Watching the Dollar Index
Without much fanfare, the DXY, the dollar index, has traded down to levels not seen since January 2015 – fittingly unwinding the gains that it had enjoyed at that time on the start of ECB QE. We would still characterise this as a benign decline, (ie.driven by growth opportunities overseas) rather than a painful adjustment on, say, the threat of US protectionism. Following last week’s focus on China potentially selling US Treasuries, we’ll see November TIC data on Wednesday, providing a window on the latest Chinese holdings data. As we highlighted last week, we think this story will be noise around core trends. Instead, there is enough good news in the rest of the world to keep the dollar on the back foot and a quiet week for US data (IP Wed, Housing starts Thurs and confidence Frid) looks unlikely to change the trend. DXY has support at 90.30 but looks headed to 90
EUR: Will the ECB want to slow the EUR rally?
ECB minutes proved the unlikely trigger for EUR strength last week and it will be interesting to see whether ECB officials try to cool speculation of any near-term adjustments in policy language. We note that Weidmann and Coeure speak at an IMF event on Thursday. We still have a slight preference that EUR/USD consolidates, rather than immediately pushes to new highs, but clearly, there is a risk of under-estimating the powerful dollar bear trend. EUR/USD has resistance at 1.2250 and then 1.2360.
GBP: CPI the highlight this week
GBP is matching EUR strength quite well, despite a few negative UK headlines (e.g. Carillion heading towards administration). Tuesday’s CPI data will help define the Bank of England view. Our economists think it could tick down slightly, but core still at 2.5/2.6% YoY could see the market firm up expectations of a May hike. Cable looks headed towards resistance at 1.3835 en route to a 1.40 1Q target.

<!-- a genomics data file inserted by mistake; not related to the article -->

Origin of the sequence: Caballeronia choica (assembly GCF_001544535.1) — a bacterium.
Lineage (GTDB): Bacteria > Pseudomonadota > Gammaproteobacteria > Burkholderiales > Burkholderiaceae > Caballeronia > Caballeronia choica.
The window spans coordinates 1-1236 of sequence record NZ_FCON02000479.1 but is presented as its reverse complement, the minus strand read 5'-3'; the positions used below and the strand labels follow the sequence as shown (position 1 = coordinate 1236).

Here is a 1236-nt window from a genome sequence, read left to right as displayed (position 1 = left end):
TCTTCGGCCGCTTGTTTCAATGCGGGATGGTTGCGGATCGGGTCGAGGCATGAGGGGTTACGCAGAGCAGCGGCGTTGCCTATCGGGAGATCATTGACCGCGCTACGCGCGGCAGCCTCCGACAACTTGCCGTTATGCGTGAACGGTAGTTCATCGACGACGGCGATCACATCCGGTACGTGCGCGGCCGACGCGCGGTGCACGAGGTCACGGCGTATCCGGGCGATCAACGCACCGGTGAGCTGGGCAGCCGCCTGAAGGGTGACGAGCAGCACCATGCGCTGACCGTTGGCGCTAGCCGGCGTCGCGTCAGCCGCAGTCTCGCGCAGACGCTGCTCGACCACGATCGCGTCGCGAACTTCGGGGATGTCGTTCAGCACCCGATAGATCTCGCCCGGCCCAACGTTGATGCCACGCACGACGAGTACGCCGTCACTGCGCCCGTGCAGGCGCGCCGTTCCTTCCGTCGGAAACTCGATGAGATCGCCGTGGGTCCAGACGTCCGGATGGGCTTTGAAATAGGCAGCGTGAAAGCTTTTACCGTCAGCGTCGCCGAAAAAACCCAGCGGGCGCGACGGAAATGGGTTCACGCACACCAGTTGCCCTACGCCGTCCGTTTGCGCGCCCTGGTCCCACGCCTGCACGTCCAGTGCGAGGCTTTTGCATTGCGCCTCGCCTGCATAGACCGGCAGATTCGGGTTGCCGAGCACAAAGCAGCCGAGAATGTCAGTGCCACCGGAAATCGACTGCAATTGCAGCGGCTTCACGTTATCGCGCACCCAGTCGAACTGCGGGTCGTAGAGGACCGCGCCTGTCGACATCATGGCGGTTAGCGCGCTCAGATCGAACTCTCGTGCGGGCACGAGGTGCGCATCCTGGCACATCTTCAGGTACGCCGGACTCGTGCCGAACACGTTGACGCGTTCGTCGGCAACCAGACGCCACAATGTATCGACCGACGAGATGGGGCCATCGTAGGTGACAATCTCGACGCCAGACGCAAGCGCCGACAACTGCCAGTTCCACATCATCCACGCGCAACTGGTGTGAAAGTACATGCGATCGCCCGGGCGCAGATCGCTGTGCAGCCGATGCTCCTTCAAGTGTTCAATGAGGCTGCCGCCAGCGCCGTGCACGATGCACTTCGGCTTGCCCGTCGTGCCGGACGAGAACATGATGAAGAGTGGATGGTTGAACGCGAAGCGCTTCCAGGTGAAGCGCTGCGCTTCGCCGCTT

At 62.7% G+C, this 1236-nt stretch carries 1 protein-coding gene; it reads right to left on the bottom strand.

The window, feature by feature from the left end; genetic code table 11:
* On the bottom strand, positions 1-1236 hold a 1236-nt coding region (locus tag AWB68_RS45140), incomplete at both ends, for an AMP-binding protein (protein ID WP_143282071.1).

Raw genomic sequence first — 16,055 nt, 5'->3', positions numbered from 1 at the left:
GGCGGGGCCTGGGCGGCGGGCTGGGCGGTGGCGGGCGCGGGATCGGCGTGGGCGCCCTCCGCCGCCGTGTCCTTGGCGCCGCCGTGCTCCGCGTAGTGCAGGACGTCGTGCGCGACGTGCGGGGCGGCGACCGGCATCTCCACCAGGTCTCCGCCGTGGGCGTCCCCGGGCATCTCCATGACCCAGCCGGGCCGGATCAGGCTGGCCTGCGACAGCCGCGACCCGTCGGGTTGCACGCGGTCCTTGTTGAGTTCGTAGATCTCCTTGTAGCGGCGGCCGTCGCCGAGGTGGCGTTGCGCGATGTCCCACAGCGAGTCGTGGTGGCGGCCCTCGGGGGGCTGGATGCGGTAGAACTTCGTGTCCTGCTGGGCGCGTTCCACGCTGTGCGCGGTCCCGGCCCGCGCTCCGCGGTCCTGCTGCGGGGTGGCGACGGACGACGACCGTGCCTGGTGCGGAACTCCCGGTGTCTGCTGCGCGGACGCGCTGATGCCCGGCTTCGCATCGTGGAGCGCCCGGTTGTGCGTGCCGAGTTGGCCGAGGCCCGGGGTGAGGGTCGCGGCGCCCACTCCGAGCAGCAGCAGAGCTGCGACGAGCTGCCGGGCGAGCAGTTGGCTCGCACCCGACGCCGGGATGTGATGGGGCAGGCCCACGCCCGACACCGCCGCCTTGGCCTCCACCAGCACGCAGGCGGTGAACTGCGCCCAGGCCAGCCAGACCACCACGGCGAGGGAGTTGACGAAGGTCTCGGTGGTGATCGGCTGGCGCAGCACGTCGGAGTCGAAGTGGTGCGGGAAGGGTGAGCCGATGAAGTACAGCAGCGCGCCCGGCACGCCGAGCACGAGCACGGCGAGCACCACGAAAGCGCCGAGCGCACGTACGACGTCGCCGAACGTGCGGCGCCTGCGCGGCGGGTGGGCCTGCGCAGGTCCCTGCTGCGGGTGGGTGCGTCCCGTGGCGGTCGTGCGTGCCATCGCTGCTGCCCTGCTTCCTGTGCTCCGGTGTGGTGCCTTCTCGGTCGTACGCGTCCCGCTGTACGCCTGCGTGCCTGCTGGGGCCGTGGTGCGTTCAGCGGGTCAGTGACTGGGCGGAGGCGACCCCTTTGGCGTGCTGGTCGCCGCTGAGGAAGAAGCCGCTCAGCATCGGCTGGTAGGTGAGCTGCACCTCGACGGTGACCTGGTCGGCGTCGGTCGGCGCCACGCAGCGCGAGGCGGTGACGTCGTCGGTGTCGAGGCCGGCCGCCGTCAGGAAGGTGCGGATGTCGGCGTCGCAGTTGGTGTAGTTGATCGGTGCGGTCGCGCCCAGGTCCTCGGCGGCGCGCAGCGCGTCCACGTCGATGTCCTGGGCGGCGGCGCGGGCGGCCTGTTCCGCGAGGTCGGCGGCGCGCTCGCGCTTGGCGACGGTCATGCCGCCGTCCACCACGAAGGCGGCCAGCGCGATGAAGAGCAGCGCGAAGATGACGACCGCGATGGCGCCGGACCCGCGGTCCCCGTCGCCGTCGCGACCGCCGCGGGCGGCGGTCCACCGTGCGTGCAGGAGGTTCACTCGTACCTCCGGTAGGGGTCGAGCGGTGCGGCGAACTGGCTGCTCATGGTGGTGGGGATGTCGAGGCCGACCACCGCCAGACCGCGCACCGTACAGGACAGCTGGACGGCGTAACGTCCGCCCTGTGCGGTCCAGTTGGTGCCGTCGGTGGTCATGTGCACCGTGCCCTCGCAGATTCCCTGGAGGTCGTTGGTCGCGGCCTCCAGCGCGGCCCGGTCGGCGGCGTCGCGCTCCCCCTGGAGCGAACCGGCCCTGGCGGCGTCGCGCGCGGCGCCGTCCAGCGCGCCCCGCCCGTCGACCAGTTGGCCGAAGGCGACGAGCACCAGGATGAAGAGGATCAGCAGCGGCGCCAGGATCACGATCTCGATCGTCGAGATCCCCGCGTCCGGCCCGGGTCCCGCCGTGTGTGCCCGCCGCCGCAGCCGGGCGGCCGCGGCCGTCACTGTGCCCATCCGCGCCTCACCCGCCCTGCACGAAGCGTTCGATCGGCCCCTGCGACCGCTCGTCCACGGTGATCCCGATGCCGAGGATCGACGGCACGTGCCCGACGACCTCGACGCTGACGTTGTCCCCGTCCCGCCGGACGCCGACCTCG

Israeli Shekel: Little the BoI can do about the strong ILS
USD/ILS has today broken below the 2014 low of 3.40 amidst a broadly weaker dollar. The Bank of Israel has stepped back into the market recently, intervening to the tune of US$100mn in December and buying ‘large amounts’ of FX in January. While Washington may in general be frowning on large scale FX intervention, it may take a more lenient approach in the case of Israel, where the BoI will still argue that it is battling very low inflation. That said, we doubt the BoI will be prepared to cut rates with an economy near full capacity and a government having just passed an expansionary budget. We’ve cut our one year $/ILS target to 3.25, having held a 3.40 view for the majority of last year.